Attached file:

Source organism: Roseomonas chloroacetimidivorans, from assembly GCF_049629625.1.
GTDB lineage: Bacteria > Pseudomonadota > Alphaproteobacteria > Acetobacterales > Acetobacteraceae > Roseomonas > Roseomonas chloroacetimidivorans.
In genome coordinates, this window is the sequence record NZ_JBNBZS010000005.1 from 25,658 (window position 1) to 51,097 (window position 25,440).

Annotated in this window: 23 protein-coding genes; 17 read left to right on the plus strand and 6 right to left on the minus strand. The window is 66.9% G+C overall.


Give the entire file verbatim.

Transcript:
Source organism: Roseomonas chloroacetimidivorans, from assembly GCF_049629625.1.
GTDB lineage: Bacteria > Pseudomonadota > Alphaproteobacteria > Acetobacterales > Acetobacteraceae > Roseomonas > Roseomonas chloroacetimidivorans.
In genome coordinates, this window is the sequence record NZ_JBNBZS010000005.1 from 25,658 (window position 1) to 51,097 (window position 25,440).

Annotated in this window: 23 protein-coding genes; 17 read left to right on the plus strand and 6 right to left on the minus strand. The window is 66.9% G+C overall.